A New Look at the Monday Effect


  • KO WANG,



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    • Wang is from the Chinese University of Hong Kong and California State University-Fullerton, and Li and Erickson are from California State University-Fullerton, Fullerton, California. We acknowledge helpful comments from Su Han Chan, George Gau, Tsong Yue Lai, Larry Lang, John Martin, and Leslie Young. We thank an anonymous referee and the editor, who provided specific comments that greatly improved the article. The usual disclaimer applies.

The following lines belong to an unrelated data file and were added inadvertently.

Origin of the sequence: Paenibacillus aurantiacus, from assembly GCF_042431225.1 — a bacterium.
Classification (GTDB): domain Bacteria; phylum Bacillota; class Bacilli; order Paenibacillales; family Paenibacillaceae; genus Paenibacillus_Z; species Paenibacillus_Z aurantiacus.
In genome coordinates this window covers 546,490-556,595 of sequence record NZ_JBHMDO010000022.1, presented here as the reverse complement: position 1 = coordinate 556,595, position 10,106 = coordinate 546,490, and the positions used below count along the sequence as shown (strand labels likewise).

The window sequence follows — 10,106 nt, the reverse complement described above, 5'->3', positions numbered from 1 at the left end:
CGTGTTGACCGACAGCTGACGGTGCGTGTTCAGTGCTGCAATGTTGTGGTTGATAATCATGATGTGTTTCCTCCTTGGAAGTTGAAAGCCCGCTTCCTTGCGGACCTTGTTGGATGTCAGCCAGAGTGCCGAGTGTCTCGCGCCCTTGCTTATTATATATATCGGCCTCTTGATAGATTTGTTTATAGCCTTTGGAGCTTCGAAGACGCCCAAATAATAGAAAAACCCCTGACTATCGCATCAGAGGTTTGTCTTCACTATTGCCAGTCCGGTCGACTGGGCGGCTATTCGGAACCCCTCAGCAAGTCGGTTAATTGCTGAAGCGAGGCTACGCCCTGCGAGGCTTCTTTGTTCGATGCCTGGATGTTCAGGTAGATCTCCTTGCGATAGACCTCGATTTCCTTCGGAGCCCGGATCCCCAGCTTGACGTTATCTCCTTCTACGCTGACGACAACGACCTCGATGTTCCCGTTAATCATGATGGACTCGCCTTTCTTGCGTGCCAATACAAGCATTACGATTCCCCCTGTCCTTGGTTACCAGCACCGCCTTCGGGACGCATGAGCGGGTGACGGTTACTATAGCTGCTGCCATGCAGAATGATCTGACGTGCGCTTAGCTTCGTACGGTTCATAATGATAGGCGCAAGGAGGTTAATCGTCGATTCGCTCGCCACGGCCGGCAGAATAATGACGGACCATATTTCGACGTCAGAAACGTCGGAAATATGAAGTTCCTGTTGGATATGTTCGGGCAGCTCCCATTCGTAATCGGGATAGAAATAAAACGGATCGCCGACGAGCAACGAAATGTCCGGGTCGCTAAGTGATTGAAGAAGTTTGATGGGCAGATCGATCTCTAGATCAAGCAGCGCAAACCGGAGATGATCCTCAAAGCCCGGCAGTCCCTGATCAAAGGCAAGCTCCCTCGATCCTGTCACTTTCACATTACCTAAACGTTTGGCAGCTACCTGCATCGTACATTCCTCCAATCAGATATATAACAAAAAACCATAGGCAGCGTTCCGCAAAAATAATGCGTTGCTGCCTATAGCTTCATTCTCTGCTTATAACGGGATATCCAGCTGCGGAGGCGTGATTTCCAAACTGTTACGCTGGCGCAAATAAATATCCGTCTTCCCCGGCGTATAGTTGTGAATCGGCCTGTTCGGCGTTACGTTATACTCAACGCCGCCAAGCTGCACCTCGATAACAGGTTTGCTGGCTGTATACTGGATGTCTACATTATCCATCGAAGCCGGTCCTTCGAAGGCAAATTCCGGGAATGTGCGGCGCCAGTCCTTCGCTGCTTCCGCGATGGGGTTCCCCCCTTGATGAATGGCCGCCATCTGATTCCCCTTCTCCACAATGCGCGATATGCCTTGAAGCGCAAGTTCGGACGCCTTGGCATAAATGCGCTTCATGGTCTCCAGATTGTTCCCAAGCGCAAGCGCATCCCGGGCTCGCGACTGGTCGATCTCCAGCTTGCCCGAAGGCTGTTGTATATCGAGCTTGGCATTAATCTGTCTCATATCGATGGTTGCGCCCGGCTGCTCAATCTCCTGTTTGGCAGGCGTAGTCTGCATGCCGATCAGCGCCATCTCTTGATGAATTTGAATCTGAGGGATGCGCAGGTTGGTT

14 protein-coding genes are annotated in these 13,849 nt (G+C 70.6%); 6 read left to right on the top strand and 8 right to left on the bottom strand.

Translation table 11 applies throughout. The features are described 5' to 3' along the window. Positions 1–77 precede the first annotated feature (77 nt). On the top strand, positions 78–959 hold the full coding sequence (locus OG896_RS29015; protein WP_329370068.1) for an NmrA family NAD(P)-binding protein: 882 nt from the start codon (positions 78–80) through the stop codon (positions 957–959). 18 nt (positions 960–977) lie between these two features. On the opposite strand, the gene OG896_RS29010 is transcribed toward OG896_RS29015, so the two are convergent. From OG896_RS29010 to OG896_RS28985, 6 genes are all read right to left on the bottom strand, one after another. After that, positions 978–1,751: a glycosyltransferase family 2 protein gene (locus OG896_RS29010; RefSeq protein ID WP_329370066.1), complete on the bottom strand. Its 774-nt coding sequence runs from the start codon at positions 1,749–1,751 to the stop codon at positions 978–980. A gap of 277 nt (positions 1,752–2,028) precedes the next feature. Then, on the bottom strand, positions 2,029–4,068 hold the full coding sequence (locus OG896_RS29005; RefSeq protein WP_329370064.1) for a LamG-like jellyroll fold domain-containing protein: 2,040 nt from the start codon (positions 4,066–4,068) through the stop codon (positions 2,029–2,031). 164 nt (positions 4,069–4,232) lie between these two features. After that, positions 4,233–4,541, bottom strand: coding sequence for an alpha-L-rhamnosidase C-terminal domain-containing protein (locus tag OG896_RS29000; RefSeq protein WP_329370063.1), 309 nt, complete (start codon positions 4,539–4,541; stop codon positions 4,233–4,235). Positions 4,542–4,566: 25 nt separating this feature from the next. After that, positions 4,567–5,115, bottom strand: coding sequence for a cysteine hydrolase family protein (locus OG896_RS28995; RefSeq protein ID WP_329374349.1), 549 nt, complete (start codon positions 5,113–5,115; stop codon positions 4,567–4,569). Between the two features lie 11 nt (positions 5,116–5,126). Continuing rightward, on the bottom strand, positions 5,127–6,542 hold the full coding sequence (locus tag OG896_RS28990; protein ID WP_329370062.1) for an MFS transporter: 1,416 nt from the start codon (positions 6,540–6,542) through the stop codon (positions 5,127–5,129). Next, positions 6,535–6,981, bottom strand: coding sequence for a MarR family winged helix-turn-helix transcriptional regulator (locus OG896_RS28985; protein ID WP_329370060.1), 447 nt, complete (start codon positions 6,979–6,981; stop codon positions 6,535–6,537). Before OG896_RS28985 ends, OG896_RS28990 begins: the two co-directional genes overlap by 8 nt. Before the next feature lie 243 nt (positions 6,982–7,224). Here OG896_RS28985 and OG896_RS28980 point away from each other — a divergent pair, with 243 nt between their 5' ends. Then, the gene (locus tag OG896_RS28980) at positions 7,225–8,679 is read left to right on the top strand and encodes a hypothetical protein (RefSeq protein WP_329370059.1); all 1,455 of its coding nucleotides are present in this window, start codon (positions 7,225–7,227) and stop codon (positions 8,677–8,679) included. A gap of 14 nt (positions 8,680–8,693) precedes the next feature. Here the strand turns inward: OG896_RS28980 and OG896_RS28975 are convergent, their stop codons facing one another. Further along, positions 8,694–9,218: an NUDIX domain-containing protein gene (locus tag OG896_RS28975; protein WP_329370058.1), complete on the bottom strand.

It is well documented that expected stock returns vary with the day-of-the-week (the Monday or weekend effect). In this article we show that the well-known Monday effect occurs primarily in the last two weeks (fourth and fifth weeks) of the month. In addition, the mean Monday return of the first three weeks of the month is not significantly different from zero. This result holds for most of the subperiods during the 1962–1993 sampling period and for various stock return indexes. The monthly effect reported by Ariel (1987) and Lakonishok and Smidt (1988) cannot fully explain this phenomenon.